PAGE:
Is it Real or is it Cisco?
Cisco Systems Inc. launched the Cisco TelePresence Meeting solution in October, a fullimmersion experience for HD videoconferencing. Custom rooms with very high-quality, life-size display screens, special furniture, directional sound technology, pre-determined camera angles and lighting, and background colors chosen to flatter the users, creates the illusion of an in-person meeting.
“TelePresence is all about the experience, so we designed everything but the chairs,” says Al Safarikas, senior director of the global wireline segment at Cisco. “This is life-size, with 1080p video resolution, and it is absolutely amazing. The technology melts away and you feel you’re in the room with the people on the other side of the table, down to the smallest facial expression.”
TelePresence Meeting is part of Cisco’s overall unified communications platform and strategy, which leverages IP MPLS and NGN networks to unite communications across the enterprise and a range of applications, from voice to IM to video. “A user simply comes into the room and clicks a button to invite people to a meeting, from the buddy list or Outlook,” explains Safarikas. “Once you have their availability, you select ‘TelePresence’ as the medium, network resources are automatically allocated, it appears on the Cisco IP phones, and you’re up and running. To the user, it’s seamless.”
The rooms are available in two flavors. The Cisco TelePresence 1000 is designed for small group meetings and one-on-one conversations, for use in executive offices, hotel lobbies, bank branches and medical offices. The Cisco TelePresence 3000 meanwhile is designed for meetings of up to 12 people and features three 60-inch televisions for a board-room experience.
“This can be as ubiquitous as VoIP,” says Safarikas. “It can give new meaning to the term ‘sports bar.’ Or a big hotel chain can deploy this to enable remote breakfast meetings, wrapping in catering.” Cisco uses it internally as well; telecommuter Margaret has become a virtual assistant, working inside a television placed in a cube at the vendor’s headquarters.
Unified communications and TelePresence Meeting are understandably complex bits of technology, so the vendor has put in place certification programs to train partners on what it takes to deploy the rooms. Cisco is also partnering with AT&T Inc. and Verizon Business to market the solution. The carrier customers can provide the network necessary to fuel the bandwidth needs for the system, and can in the future provide it as a managed service, wrapped with emerging applications like Virtual Assistant, which is an informational avatar that can be deployed into the system to act almost as a concierge service. Service providers also can become a certified Advanced Technology Partner, gaining training on how to deploy the room itself and acting as channel and integration partners. They’ll also play a role in enabling the wide adoption of Cisco rooms by helping to solve interoperability issues between carrier networks.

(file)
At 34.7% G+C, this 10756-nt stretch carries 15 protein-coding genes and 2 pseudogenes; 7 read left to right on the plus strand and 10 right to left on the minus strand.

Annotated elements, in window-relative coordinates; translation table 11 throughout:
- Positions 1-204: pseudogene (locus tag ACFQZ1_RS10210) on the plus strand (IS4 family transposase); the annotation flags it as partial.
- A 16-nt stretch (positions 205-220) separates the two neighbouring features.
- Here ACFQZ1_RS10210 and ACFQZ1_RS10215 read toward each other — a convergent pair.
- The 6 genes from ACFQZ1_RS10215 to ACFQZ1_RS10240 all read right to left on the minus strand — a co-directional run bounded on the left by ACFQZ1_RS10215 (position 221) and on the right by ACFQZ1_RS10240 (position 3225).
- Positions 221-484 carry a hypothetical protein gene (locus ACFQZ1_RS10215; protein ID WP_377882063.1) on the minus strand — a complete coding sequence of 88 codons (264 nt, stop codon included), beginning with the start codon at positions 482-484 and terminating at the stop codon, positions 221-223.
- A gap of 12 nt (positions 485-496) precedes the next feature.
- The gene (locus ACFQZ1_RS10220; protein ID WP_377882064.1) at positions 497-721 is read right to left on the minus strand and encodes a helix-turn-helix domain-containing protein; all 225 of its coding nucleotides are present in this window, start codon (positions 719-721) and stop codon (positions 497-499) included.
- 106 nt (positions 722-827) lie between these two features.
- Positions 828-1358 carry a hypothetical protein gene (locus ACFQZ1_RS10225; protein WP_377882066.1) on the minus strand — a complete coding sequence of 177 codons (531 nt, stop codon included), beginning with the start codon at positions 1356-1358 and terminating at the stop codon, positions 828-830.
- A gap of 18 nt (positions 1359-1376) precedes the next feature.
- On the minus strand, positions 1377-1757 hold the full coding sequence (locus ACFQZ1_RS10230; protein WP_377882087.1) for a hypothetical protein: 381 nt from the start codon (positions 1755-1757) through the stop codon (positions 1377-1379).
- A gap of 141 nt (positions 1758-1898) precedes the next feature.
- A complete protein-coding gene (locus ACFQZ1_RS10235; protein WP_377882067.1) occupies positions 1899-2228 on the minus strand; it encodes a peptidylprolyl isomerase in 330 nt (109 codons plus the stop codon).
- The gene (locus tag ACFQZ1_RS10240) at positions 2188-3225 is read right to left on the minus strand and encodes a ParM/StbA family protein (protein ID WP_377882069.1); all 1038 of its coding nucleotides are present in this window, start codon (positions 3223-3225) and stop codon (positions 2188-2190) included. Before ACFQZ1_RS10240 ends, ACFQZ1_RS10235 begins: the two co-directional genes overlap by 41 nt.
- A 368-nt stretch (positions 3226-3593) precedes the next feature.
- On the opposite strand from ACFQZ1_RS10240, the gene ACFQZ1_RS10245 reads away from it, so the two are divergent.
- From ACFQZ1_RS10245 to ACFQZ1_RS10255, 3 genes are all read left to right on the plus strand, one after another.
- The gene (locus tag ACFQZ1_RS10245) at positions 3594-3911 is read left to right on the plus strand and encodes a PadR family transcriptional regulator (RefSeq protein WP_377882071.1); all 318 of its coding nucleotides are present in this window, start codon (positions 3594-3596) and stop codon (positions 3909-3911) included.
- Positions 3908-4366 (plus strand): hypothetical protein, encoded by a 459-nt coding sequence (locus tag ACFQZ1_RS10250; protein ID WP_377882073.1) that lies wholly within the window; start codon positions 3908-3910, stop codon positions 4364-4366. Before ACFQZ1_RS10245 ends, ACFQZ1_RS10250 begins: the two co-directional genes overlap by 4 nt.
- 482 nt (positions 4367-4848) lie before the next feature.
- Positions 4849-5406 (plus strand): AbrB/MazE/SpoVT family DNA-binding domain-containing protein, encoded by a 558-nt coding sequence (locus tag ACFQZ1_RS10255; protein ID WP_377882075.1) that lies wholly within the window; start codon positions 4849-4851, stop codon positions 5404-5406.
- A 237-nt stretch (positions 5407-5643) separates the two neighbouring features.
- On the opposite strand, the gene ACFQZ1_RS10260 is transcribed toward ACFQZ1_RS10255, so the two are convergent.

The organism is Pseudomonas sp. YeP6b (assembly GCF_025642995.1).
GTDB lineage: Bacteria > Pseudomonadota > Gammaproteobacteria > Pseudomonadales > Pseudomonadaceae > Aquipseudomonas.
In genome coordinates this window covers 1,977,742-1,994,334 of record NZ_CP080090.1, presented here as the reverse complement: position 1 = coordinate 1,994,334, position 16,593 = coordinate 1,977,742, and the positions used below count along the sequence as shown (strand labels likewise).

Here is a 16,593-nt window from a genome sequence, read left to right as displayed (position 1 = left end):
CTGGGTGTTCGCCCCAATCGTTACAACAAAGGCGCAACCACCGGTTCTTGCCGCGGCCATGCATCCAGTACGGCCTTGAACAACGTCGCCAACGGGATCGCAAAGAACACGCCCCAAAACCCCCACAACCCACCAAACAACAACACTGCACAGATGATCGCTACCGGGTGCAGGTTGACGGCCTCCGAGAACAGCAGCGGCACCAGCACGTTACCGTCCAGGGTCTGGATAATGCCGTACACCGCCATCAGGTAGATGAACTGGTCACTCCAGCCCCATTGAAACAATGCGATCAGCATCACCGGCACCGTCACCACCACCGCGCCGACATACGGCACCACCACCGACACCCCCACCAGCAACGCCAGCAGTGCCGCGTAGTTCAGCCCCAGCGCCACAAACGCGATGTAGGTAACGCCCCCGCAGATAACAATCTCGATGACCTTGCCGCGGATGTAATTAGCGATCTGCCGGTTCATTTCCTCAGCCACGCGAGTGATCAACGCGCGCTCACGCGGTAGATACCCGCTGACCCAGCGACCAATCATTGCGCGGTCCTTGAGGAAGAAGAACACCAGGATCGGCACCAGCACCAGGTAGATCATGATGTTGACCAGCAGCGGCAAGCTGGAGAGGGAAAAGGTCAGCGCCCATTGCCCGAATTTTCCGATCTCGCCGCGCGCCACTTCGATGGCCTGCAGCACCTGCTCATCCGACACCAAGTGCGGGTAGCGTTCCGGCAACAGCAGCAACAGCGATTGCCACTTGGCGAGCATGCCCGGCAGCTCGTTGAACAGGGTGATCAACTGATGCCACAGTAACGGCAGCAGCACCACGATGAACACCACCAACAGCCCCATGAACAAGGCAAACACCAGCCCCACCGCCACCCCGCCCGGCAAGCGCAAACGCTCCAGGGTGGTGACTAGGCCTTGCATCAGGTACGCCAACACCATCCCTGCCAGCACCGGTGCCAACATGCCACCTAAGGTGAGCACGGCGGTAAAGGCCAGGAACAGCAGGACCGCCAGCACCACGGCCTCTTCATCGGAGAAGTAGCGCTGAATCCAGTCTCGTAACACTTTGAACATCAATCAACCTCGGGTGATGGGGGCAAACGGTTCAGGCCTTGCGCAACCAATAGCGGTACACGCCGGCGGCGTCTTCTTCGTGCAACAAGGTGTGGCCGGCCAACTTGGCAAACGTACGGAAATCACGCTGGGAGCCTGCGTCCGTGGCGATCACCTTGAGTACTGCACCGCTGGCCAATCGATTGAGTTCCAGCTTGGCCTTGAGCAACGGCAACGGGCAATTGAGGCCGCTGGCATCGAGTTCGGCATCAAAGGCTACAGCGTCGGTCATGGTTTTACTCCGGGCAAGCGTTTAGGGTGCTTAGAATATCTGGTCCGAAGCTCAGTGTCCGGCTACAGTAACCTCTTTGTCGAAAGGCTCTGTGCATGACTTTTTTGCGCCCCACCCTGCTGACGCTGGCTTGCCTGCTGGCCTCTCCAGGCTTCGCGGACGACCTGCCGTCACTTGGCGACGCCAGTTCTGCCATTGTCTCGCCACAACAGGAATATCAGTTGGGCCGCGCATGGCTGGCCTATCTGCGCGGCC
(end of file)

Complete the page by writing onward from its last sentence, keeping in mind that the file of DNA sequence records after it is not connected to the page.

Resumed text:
“This is an IP application, not an Internet application, and it can’t be peered in the same way as VoIP, as an example,” says Safarikas. “This runs over private, high-quality networks, and interconnecting traffic across service providers between multiple sites is where we want to get to. So we’re working with them early on.” Service providers will be able to become “TelePresence-certified” via a new program Cisco is developing.
As might be expected, the rooms aren’t cheap. The Cisco TelePresence 1000 has a list price of $79,000, while the Cisco TelePresence 3000 carries a price tag of $299,000. To ease financial hurdles, Cisco Systems Capital is offering leases, including consultation, equipment and installation, with terms from 36 to 60 months.
Cisco Systems Inc. www.cisco.com
Envox Worldwide www.envox.com
Interactive Intelligence www.inin.com
Microsoft Corp. www.microsoft.com
Sphere Communications www.spherecom.com
Vertical Communications Inc. www.vertical.com